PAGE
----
by Asset Allocation Committee
Recession worries have increased due to falling long-duration interest rates and the short-lived inversion of the two-year/10-year T-note spread. Although this spread is important, it is merely one in a whole series of permutations of the yield curve. Our preferred measure is the 10-year/fed funds spread because it measures the long end of the yield curve to the policy rate and thus should provide a clearer picture of whether or not the central bank policy is too tight. It is also the same spread the Conference Board uses in its leading economic indicators.
This chart shows the aforementioned spread. Since the 1970 recession, the spread has inverted before every recession. It did have two false positives, one in 1966 and another in 1998. The recent inversion could be a false positive as well, but it makes sense that investors should be concerned about a recession. This is because equities often decline during recessions; in some cases, the drop is significant.
This chart shows the weekly Friday close for the S&P 500 on a log scale. We have regressed a time trend through the data. In nearly all recessions, some weakness in equities is observed, although often the decline in stocks predates the recession to some degree.
This chart shows the performance of the S&P 500 around inversions. We took every inversion from 1966 forward, indexing the S&P to 100 at the month of inversion.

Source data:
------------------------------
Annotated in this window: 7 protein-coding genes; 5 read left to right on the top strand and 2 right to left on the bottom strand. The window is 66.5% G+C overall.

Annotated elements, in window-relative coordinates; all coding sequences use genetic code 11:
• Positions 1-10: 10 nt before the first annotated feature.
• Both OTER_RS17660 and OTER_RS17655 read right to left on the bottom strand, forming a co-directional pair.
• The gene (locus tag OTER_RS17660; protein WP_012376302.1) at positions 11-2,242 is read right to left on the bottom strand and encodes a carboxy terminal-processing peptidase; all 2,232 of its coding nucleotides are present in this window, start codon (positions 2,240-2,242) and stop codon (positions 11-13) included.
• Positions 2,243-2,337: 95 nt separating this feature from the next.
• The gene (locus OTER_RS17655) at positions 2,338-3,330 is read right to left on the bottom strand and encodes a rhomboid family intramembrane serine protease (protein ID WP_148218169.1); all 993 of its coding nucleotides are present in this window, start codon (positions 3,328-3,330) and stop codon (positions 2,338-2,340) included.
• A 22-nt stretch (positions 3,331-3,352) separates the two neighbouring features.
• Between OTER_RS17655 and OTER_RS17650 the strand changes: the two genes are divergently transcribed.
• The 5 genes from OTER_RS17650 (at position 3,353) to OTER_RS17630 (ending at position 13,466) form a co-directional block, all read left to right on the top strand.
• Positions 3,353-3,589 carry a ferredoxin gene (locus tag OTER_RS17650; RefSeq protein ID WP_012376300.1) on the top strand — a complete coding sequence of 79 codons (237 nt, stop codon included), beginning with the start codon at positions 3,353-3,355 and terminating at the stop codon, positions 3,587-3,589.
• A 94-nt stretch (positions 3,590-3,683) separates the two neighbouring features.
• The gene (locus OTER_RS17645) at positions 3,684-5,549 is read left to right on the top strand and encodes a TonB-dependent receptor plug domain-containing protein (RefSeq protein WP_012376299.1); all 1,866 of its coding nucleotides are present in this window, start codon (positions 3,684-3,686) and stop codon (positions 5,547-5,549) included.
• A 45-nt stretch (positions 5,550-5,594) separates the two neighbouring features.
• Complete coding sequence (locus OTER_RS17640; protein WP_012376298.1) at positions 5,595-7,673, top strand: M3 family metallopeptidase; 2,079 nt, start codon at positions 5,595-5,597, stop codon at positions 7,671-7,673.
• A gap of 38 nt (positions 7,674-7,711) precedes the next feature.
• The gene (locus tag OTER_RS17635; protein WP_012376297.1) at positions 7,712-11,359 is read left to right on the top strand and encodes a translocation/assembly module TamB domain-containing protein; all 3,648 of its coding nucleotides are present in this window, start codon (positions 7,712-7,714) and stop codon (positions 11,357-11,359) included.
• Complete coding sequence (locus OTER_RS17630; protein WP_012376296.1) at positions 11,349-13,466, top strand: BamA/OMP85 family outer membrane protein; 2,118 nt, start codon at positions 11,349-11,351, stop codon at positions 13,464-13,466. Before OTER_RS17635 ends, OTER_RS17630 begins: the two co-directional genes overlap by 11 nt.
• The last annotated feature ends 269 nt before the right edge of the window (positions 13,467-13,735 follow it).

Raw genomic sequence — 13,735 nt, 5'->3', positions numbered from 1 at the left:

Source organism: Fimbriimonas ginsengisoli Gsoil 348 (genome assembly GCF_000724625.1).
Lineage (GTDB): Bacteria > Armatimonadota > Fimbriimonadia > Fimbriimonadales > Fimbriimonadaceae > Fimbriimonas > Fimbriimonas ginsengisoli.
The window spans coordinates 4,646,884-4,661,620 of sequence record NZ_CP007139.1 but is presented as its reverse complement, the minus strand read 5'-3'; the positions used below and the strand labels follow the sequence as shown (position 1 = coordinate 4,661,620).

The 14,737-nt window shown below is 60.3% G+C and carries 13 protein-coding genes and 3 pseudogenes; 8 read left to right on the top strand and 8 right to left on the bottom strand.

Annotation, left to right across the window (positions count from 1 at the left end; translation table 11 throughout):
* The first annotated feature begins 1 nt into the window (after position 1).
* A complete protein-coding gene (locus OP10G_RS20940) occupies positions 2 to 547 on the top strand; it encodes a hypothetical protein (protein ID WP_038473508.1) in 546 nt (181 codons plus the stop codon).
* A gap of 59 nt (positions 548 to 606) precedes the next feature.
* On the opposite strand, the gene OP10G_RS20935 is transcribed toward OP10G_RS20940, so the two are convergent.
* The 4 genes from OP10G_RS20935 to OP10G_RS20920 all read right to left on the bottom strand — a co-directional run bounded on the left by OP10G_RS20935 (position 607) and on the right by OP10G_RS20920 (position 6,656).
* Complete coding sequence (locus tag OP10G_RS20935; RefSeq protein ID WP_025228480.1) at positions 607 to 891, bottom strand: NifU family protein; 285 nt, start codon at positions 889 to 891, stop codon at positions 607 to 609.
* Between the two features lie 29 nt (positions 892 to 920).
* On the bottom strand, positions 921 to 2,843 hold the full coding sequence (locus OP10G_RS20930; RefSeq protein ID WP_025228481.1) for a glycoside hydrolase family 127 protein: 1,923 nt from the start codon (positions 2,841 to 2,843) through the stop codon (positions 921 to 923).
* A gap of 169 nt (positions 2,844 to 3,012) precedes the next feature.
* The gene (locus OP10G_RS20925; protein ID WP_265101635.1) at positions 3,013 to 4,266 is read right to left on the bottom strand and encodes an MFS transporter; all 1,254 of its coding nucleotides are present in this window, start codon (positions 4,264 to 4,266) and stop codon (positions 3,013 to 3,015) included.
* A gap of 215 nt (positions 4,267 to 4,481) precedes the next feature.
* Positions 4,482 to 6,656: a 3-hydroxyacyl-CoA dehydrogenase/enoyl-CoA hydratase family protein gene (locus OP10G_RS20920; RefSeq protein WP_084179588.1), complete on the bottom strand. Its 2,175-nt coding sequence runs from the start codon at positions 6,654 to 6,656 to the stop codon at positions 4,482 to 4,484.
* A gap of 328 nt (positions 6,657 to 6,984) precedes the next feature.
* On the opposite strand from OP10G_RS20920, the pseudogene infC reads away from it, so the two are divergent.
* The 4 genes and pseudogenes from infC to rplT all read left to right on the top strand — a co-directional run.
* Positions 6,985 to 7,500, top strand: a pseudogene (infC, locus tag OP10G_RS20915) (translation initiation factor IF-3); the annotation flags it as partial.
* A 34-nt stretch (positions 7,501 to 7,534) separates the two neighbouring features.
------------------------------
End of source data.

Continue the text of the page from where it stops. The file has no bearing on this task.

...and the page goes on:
We added symbols to the 1966 and 1998 inversions as both were false positives for recession. In the former case, equities fell in the first 10 months of inversion but rallied. In 1998, there was a brief drop followed by a strong rally in stocks. Generally speaking, false positives are buying opportunities. All the other events were eventually followed by recessions. However, as the data shows, the dispersion is remarkably wide. It’s hard to ascertain a clear message with this much noise, but, in general, a case can be made that a delayed recession after inversion tends to support equity values. The other message is that valuations and inflation issues do matter around inversions. The worst performing markets in the two years after an inversion was 1973, a bear market that suffered from falling margins and multiples, and 2000, which was a highly overvalued equity market. Other than these lessons, the data tends to support the idea that panic around an inversion is probably unwise, which is what the average of all the events tends to suggest. Each inversion has specific characteristics that affect equity market performance. In the current environment, we would be most concerned about profit margins; if a recession occurs, we would expect margins to contract which would likely trigger a notable bear market. So far, margins have declined but remain historically elevated. Margins will likely be the key to equity performance in the coming quarters.